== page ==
Ransomware attacks are becoming more rampant now that criminals have learned they are an effective way to make money in a short amount of time. Attackers do not even need any programming skills to launch an attack because they can obtain code that is shared among the many hacker communities. There are even services that will collect the ransom via Bitcoin on behalf of the attackers and just require them to pay a commission. This all makes it more difficult for the authorities to identify an attacker.
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Many small and medium-size businesses pay ransoms because they do not backup their data and do not have any other options available to recover their data. They sometimes face the decision of either paying the ransom or being forced out of business. Also, hospitals that do not back up all their critical patient data and are not able to retrieve it in a timely manner will immediately pay the ransom because it is critical to access records of patients who require immediate care. It can become a life-or-death situation for someone in intensive care.
According to SonicWall, there were around 638 million attempted ransomware attacks in 2016 vs. 3.8 million in 2015. Companies give millions of dollars to attackers each year, and that number continues to increase.
To prevent from becoming a ransomware victim, organizations need to protect their network now and prioritize resources. These attacks will only continue to grow, and no organization wants to be displayed by the media as being forced to pay a ransom. If you are forced to pay, customers can lose trust in your organization’s ability to secure their personal data and the company can see decreases in revenue and profit.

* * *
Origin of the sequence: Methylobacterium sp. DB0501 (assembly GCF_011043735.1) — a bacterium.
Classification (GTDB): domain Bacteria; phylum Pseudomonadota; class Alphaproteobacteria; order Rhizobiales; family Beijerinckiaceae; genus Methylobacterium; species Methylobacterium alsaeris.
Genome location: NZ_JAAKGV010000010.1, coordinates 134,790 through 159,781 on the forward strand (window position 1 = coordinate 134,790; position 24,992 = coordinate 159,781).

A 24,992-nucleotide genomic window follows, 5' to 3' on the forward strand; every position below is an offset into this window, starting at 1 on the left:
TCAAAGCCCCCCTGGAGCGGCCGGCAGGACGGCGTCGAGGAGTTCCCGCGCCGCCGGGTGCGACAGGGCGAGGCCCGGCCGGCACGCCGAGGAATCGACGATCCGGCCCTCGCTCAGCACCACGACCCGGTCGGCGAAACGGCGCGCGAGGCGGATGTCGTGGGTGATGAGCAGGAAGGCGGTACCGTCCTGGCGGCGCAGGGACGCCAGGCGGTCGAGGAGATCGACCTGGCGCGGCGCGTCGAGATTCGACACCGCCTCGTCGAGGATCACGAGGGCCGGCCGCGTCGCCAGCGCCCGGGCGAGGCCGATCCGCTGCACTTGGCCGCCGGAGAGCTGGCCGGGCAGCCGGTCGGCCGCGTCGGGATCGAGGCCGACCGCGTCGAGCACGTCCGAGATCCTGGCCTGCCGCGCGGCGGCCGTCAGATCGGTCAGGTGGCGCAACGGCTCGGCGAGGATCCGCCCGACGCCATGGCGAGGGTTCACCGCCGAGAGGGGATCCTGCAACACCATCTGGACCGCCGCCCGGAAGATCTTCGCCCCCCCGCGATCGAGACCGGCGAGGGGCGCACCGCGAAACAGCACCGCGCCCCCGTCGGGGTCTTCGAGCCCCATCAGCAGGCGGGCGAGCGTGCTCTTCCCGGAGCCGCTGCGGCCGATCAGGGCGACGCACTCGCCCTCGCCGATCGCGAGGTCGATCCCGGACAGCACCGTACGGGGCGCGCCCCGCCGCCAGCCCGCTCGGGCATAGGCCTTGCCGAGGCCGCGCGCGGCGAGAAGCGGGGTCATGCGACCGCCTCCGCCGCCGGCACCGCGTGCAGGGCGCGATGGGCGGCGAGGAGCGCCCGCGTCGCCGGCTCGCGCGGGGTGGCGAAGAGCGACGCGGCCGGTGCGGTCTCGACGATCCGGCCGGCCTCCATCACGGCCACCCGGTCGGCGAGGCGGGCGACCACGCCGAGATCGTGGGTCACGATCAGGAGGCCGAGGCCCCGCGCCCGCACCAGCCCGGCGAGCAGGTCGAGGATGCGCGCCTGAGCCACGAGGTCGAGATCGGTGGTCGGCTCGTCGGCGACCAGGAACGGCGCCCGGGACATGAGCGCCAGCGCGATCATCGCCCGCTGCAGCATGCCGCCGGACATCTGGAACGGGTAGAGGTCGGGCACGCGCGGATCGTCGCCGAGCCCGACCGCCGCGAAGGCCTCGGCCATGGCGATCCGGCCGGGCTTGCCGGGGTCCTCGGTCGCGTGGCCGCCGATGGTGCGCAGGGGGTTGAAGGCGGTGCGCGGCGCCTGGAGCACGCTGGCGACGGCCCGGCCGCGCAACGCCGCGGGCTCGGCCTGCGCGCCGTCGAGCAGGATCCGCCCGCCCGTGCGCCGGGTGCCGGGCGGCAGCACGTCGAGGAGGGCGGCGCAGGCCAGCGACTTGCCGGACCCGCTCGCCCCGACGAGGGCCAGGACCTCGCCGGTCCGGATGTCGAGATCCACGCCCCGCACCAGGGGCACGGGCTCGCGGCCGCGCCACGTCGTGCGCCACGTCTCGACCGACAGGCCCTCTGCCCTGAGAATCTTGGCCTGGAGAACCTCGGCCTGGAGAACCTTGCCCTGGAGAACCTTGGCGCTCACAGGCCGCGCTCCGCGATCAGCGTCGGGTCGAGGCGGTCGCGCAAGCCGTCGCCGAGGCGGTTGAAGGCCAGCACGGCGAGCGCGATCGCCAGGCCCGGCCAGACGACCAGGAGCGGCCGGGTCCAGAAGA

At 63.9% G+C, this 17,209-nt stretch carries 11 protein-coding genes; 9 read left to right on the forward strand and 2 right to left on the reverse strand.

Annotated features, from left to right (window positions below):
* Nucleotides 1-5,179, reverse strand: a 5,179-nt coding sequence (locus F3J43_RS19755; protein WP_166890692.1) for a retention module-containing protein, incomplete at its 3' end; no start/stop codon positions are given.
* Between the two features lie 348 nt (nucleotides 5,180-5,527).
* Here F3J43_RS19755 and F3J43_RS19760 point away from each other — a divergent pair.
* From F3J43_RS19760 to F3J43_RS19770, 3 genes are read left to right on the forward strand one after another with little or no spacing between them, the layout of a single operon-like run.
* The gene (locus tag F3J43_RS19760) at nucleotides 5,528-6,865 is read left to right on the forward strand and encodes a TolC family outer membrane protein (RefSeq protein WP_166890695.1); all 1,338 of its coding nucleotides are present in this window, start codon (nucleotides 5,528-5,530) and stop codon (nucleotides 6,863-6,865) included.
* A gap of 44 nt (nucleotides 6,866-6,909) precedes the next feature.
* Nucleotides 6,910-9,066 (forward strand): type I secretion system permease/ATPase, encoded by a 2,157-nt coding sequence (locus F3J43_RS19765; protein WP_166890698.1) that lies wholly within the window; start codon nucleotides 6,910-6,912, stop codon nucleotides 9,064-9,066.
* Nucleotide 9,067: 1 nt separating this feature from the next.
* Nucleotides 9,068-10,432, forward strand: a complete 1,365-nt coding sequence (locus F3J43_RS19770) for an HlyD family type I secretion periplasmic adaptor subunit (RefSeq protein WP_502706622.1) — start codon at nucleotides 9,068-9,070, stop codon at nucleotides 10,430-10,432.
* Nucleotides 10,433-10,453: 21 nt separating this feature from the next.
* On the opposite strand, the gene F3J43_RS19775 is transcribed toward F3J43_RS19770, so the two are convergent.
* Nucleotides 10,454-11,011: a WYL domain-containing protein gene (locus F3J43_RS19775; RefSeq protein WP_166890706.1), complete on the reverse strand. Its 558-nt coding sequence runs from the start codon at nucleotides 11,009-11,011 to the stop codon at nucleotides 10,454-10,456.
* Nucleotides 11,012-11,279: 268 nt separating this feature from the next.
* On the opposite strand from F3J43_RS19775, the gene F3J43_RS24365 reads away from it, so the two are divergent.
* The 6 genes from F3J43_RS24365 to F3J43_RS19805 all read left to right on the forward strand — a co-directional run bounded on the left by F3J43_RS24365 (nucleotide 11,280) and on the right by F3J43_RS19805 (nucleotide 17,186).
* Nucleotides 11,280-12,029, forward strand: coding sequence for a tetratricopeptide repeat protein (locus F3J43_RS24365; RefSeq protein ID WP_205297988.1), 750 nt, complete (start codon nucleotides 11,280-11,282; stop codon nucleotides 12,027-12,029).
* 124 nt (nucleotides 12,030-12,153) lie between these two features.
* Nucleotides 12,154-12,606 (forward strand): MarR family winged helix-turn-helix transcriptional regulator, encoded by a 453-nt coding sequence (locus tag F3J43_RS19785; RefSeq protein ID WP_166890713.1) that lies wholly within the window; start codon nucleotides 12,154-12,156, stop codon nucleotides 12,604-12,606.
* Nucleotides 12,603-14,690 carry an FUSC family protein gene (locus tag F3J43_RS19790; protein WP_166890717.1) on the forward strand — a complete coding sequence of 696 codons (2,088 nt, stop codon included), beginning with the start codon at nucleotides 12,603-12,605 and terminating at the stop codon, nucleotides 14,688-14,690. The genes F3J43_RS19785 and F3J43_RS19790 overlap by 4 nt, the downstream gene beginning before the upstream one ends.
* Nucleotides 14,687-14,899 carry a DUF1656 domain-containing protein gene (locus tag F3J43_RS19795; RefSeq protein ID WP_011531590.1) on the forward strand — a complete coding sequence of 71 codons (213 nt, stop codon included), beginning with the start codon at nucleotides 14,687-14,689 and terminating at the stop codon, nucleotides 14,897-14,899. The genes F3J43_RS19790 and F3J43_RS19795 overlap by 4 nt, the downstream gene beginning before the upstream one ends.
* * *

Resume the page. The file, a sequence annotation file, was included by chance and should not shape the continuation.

6-step plan to prevent ransomware attacks
To protect your organization from a ransomware attack, it is critical to have an officially documented plan that details what must be done to prevent attacks. Be sure to include these six strategies:
1. Employee training: Your ransomware prevention plan should include training employees on what ransomware is and the method attackers primarily use to initiate attacks — phishing. This training should be conducted regularly.
2. Patch servers, devices and apps: Organizations must have a process for patching servers, network devices and applications. Many organizations do not stay up to date on patching their applications. Attackers know this, and they primarily target them. Patching progress, procedures and policies should be reviewed for effectiveness monthly or quarterly.
3. Antivirus tools on end points: You should also have a plan to use antivirus on your end points. Focus on using tools that can track suspicious behavior because many ransomware attacks are specifically designed to avoid being detected by signature-based antivirus programs. Also, make sure to have some type of web filter that can prevent drive-by infections. These types of infections are becoming more popular and are simple — all a user needs to do is browse to a specific website that has the malicious code, and they can become infected.